LM curve is a graph that plots equilibrium output dictated by the financial market at different interest levels. It slopes upward because high output/GDP is associated with high interest rate due to high demand for money and vice versa.
LM curve is derived from a schedule of equilibrium output/GDP that correspond to different interest levels. It represents the snapshot of the financial market i.e. the prevailing interest rate at different output levels.
People demand money in order to make transactions. The theory of liquidity preference postulates that demand for money in an economy increases with increase in income and decreases with increase in interest rate and vice versa. When the interest rate is low, people keep more money because they prefer liquidity and it is cheaper to hold money. As soon as the interest rate increases, people reduce their cash in hand because it is costly (opportunity cost-wise) to do so. It is why the money demand curve slopes downward.
Money supply in an economy, on the other hand, is controlled by the central bank. It depends on the monetary base, reserve requirements, open market operations which are all heavily influenced by the central bank. It is why the money supply curve is vertical.
As shown in the graph below, r1, the intersection of money demand curve and money supply curve shows the equilibrium interest rate.
If the velocity of money (the number of times a dollar is used to make transactions in a period) is constant, any change in income level changes demand for money balances. If there is an increase in income, money demand curve shifts outwards which causes an increase in market interest rate and vice versa. In the graph above, the outwards movement of the money demand curve from MD1 to MD2 has increased the equilibrium interest rate from r1 to r2.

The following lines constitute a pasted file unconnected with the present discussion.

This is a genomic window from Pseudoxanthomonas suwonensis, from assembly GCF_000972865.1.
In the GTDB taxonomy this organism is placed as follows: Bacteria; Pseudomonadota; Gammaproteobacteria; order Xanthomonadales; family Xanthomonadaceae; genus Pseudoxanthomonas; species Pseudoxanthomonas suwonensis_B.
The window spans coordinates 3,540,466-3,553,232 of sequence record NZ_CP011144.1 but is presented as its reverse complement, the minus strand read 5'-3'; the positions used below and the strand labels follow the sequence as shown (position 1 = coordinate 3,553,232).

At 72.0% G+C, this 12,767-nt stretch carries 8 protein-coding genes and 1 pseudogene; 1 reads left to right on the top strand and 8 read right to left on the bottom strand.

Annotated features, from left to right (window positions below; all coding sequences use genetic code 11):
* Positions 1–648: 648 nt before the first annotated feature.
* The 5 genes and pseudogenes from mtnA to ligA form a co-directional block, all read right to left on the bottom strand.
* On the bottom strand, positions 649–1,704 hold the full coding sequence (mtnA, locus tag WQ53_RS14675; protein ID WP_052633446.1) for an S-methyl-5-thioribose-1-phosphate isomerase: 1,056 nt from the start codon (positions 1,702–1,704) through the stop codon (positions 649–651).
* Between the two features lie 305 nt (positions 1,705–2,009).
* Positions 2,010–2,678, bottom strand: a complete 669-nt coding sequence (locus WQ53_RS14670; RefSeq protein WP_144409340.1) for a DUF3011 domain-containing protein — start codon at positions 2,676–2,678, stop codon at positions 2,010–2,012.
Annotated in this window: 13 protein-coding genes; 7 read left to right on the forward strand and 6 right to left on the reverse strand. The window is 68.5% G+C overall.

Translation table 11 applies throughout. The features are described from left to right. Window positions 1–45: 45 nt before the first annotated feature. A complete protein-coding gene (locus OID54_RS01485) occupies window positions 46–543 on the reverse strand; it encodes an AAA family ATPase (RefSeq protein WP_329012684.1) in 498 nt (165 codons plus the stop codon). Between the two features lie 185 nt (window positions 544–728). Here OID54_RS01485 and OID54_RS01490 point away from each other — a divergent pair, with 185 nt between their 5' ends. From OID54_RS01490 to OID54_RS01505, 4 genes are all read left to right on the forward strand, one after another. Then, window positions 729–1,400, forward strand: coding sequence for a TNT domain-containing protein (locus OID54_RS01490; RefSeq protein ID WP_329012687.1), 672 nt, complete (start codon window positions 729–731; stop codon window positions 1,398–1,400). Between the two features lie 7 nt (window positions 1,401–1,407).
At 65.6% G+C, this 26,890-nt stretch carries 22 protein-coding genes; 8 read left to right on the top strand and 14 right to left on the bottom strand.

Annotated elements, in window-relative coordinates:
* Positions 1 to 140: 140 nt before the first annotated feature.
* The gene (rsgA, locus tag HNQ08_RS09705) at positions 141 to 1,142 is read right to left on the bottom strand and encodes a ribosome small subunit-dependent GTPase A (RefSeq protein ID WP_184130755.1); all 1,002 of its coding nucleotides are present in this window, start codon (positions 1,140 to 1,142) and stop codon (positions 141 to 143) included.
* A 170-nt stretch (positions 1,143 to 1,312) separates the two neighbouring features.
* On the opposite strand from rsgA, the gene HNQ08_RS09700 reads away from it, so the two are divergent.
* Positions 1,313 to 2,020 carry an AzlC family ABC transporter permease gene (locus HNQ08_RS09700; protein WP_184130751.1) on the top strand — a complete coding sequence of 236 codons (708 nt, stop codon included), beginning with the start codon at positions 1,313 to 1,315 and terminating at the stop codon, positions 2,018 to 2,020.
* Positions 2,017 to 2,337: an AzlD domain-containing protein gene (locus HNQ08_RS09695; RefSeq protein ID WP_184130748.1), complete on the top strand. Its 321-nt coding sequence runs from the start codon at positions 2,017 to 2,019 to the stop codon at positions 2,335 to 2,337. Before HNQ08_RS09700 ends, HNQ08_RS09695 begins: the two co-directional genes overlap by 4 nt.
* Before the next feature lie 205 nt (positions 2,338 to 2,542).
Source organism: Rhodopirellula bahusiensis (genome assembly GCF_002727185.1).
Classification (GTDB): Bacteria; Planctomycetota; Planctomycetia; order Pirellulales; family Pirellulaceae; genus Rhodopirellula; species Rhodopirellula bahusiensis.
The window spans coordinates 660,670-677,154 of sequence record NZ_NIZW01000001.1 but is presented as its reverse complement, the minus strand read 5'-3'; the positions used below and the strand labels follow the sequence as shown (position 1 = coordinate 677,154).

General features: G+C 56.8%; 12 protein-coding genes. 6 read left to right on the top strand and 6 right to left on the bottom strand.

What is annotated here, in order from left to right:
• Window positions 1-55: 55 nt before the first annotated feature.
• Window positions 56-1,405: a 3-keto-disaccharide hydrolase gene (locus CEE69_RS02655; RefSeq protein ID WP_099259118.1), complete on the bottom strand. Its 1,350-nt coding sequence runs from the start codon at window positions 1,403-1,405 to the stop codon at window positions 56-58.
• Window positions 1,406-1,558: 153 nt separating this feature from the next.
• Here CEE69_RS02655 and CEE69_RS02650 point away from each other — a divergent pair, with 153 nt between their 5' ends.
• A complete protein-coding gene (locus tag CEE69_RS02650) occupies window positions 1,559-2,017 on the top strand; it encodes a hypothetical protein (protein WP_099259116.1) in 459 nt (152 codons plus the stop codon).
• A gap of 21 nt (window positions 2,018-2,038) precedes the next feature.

The LM curve plots different income/output levels that correspond to different interest rate levels.
LM Curve & Monetary Policy
The LM curve shifts when there is a change in monetary policy. Central banks, such as US Federal Reserve Bank, change money supply mainly through open market operations, changes in reserve ratio, discount rate, etc. In reality, central banks actually attempt to take the financial market to a specific equilibrium interest rate.
A monetary expansion is when a central bank purchases bonds from banks, decreases reserve ratio, etc. When money supply curve shifts outward, market interest rate falls and the LM curve shifts outward. It is because due to higher supply of money, a higher output is possible at the same interest rate. The opposite occurs in a monetary contraction.
Similarly, fiscal policy changes such as changes in government spending and taxes shift the IS curve. The interplay of the shifts in IS and LM curves explain the short-run economic fluctuations.
Written by Obaidullah Jan, ACA, CFA and last modified on